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Summary: Sermon Objective: To show God’s people the connection between an intimate prayer life and the ability to follow God’s will.

EAVESDROPPING IN GETHSEMANE

Mark 14:32-41

Sermon Objective: To show God’s people the connection between an intimate prayer life and the ability to follow God’s will.

Supporting Scripture: Psalm 91:1-16; Jeremiah 29:11; Hebrews 5:7-9

NOTE: This sermon included a vocalist who sings the hymn “Where he Leads I’ll Follow” at various placed throughout the message. Afterwards the congregation can sing the hymn in its entirety.

INTRO

Statuary Hall is a chamber in the United States Capitol devoted to sculptures of prominent Americans. The hall, also known as the Old Hall of the House, is a large, two-story, semicircular room with a second story gallery along the curved perimeter. It was the meeting place of the U.S. House of Representatives for nearly 50 years before the civil war.

It was here that President Barak Obama had his first meal after being sworn in as president last Tuesday as he lunched with congress.

The hall has a rather unique (and strategic) claim to fame. It is also known as “The whisper chamber”. The room’s architecture is such that when someone is whispering at one of the foci’s of the room (known as “whisper spots”), a person near the other foci (and completely across on the other side of the hall) can hear them. This phenomena was discovered (and used) by John Quincy Adams to eavesdrop on other members of the House.

Eavesdropping is the act of surreptitiously listening to a private conversation. This is commonly understood to be unethical and there is an old adage that eavesdroppers seldom hear anything good of themselves.

Early telephone systems shared party lines which would allow the sharing subscribers to listen to each others conversations. This was a common practice in rural America which resulted in many a feud.

The story of Jesus in the Garden of Gethsemane reads like eavesdropping. I am not sure how the Gospel writers found out about Jesus’ prayers in the Garden unless they could hear him. The passage almost intrudes on the private agony of Jesus. It seems hard to read it.

32They went to a place called Gethsemane, and Jesus said to his disciples, "Sit here while I pray." 33He took Peter, James and John along with him, and he began to be deeply distressed and troubled. 34"My soul is overwhelmed with sorrow to the point of death," he said to them. "Stay here and keep watch."

35Going a little farther, he fell to the ground and prayed that if possible the hour might pass from him. 36"Abba. Father," he said, "everything is possible for you. Take this cup from me. Yet not what I will, but what you will."

37 Then he returned to his disciples and found them sleeping. "Simon," he said to Peter, "are you asleep? Could you not keep watch for one hour? 38Watch and pray so that you will not fall into temptation. The spirit is willing, but the body is weak."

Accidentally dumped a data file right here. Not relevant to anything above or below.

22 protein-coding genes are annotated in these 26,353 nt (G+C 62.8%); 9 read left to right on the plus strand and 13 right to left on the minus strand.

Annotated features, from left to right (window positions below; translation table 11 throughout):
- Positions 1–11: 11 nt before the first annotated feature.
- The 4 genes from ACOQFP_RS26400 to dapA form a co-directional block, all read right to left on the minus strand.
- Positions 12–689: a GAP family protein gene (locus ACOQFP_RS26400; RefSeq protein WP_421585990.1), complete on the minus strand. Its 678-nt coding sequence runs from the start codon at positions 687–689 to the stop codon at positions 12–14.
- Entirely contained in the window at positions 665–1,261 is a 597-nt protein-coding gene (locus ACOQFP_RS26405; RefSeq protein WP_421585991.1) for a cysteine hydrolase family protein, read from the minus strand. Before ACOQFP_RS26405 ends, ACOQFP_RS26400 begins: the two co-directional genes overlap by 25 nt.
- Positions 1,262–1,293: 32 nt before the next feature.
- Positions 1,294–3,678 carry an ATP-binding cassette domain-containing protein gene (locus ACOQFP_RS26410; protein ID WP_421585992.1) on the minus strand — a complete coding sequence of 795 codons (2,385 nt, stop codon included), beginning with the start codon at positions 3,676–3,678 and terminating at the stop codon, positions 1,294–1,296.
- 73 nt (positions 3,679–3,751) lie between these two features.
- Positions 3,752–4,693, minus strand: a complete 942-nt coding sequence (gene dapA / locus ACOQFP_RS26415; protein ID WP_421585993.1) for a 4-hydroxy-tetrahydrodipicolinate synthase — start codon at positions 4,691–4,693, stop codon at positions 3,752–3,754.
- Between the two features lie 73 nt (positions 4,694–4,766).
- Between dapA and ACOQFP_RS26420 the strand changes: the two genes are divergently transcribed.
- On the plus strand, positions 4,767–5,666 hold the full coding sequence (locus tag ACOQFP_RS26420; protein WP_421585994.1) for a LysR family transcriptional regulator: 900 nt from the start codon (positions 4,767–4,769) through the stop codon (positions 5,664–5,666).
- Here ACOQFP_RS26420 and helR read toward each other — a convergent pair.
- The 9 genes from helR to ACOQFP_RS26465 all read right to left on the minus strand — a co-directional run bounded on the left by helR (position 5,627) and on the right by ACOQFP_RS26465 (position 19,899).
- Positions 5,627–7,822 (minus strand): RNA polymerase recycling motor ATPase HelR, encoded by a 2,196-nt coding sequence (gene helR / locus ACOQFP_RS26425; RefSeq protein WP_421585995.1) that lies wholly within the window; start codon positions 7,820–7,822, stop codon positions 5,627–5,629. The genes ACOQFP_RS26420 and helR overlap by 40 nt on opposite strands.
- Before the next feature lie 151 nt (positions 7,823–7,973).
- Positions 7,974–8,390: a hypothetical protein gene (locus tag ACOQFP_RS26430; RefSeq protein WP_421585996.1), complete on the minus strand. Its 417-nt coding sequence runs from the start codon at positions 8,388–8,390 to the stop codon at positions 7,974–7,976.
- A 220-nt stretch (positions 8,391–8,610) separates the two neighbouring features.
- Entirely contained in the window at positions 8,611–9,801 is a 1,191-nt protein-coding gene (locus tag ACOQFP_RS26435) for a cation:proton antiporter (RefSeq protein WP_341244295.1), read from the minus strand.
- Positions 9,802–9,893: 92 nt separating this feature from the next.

39Once more he went away and prayed the same thing. 40When he came back, he again found them sleeping, because their eyes were heavy. They did not know what to say to him.

41Returning the third time, he said to them, "Are you still sleeping and resting? Enough! The hour has come. Look, the Son of Man is betrayed into the hands of sinners. 42Rise! Let us go! Here comes my betrayer!"

As I said, I am not sure how the Gospel writers knew about the prayer of Jesus except by overhearing it; but I am certainly glad they did. I am glad that the Holy Spirit made sure the church was given this painful insight into the life and prayer-life of our Savior.

The 17th century Frenchman Francois Fénelon gives us a description of prayer (see his work titled, “The Inner Life.”) that is as relevant today as it was then:

Tell God all what is in your heart, as one unloads one’s heart, its pleasures and pains, to a dear friend. Tell him your troubles that he may comfort you; tell him your joys, that that he may sober them; tell him your longings, that he may purify them; tell him your dislikes, that he may help you conquer them; tell him your temptations, that he may shield you from them; show him the wounds of your heart, that he may heal them; lay bare your indifference to good, your depraved tastes for evil, your instability. Tell him how self-love makes you unjust to others, how vanity tempts you to be insincere, how pride disguises you to yourself and to others.

Notice the honesty with God. And isn’t that what prayer should be anyway – honesty to God?

The account of Jesus in Gethsemane is a significant and essential element in the passion narrative. It is here that Jesus settles some significant concerns. Coming to grips with the “cup” – the imminent torture, death, abandonment, and divine judgment is a hard thing – even for Jesus. One might say the atoning suffering even began here, prior to the arrest. Mark uses words that express the strongest possible anguish for Jesus. The violence of the cross began in the garden.

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